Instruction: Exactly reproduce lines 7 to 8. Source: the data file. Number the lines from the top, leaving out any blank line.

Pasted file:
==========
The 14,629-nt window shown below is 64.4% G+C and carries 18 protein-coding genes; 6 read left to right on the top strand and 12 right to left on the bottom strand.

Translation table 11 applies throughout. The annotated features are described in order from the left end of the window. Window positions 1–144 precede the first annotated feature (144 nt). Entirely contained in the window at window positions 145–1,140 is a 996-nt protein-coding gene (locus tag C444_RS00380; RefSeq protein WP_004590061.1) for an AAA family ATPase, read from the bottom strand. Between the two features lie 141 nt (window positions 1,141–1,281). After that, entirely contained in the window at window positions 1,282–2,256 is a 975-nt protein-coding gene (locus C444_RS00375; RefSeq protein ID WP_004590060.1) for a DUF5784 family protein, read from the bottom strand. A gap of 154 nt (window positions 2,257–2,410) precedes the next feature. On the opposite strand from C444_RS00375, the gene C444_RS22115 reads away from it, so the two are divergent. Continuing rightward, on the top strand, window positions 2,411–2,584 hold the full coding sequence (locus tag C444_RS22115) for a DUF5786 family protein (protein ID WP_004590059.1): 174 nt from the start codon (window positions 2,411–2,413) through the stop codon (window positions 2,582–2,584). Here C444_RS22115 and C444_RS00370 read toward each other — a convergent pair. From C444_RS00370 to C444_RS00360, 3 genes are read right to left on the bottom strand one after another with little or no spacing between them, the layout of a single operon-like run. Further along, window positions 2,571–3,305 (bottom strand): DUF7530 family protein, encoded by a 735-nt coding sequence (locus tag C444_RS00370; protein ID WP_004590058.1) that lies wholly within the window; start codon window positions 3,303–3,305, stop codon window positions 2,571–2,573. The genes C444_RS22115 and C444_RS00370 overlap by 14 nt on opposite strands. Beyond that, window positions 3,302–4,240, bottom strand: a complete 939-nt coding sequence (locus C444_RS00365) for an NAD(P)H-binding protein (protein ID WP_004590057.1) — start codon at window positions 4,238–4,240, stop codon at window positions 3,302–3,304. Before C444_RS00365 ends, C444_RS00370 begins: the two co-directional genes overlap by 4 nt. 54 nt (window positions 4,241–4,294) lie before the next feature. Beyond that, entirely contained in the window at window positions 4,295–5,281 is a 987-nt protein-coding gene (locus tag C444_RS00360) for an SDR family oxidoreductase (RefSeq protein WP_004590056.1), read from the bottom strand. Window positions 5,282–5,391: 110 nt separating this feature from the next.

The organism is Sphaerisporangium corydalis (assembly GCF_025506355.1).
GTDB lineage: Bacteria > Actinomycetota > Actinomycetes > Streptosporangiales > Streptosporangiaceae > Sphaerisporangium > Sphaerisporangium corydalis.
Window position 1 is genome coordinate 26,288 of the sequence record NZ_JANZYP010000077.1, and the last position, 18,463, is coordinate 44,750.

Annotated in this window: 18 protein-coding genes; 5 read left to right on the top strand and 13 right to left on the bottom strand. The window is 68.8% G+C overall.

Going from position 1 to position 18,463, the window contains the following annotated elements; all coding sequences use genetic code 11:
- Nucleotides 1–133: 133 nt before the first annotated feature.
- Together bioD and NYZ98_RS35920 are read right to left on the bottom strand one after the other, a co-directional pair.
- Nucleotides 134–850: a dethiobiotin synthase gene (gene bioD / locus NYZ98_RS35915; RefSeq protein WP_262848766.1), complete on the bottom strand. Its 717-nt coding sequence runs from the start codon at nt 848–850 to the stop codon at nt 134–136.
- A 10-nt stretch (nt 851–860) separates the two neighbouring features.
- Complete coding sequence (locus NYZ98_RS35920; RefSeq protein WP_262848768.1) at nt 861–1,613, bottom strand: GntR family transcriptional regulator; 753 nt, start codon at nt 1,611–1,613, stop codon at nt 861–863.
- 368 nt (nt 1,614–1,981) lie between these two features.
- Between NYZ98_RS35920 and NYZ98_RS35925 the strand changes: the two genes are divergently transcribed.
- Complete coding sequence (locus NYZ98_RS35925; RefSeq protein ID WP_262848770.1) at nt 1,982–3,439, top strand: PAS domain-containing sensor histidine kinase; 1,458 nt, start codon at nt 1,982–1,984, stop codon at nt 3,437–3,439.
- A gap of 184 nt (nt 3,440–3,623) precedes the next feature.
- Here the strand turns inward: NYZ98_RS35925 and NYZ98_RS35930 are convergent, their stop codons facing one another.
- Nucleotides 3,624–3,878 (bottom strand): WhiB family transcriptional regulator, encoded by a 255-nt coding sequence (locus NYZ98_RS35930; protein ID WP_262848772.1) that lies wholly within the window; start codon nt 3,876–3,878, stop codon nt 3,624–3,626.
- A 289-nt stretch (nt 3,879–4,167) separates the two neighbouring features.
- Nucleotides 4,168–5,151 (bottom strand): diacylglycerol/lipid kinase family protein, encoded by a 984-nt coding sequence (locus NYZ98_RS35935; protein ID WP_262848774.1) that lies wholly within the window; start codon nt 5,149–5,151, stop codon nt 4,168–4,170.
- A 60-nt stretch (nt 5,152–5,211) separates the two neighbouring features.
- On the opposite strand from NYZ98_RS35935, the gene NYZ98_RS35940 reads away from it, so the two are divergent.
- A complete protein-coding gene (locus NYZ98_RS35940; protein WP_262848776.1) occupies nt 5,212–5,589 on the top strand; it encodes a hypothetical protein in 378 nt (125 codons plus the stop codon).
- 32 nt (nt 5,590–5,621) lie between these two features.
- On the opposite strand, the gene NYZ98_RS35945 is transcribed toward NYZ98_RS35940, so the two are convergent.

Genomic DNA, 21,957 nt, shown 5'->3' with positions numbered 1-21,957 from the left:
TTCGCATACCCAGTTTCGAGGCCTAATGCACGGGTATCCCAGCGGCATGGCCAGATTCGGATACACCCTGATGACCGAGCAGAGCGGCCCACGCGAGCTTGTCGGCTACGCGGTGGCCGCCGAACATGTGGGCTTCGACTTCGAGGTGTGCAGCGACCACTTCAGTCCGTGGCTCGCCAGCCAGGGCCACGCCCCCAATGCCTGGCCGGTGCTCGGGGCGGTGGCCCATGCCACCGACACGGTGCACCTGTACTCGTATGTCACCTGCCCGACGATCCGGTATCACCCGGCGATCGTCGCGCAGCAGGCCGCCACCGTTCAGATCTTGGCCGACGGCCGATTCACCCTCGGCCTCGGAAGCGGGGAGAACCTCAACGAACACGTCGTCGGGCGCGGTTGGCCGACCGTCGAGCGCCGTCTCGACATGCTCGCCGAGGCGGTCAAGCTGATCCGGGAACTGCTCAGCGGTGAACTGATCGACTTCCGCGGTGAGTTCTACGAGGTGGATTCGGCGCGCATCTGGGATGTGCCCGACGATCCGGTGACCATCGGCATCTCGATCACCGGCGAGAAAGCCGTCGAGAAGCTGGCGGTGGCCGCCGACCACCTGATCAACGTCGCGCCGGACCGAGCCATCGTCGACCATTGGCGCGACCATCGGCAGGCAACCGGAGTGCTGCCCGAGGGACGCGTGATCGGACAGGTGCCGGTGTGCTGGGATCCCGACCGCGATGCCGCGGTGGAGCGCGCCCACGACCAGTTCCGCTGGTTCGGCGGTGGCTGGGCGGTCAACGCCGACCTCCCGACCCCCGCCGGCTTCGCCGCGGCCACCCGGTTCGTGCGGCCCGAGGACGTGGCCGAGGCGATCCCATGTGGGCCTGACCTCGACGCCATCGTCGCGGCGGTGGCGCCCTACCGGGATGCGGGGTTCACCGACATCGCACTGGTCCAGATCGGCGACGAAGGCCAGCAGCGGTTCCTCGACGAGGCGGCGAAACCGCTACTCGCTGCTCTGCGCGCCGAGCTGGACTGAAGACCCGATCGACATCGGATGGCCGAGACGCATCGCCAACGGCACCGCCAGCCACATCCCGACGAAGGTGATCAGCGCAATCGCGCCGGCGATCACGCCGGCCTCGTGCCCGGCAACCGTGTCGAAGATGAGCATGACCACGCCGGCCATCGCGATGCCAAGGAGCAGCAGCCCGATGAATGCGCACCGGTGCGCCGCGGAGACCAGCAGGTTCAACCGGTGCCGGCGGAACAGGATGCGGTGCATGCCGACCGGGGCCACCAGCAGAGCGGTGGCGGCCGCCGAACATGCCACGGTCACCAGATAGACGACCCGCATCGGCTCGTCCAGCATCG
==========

Going from position 1 to position 18,463, the window contains the following annotated elements; all coding sequences use genetic code 11:
- Nucleotides 1–133: 133 nt before the first annotated feature.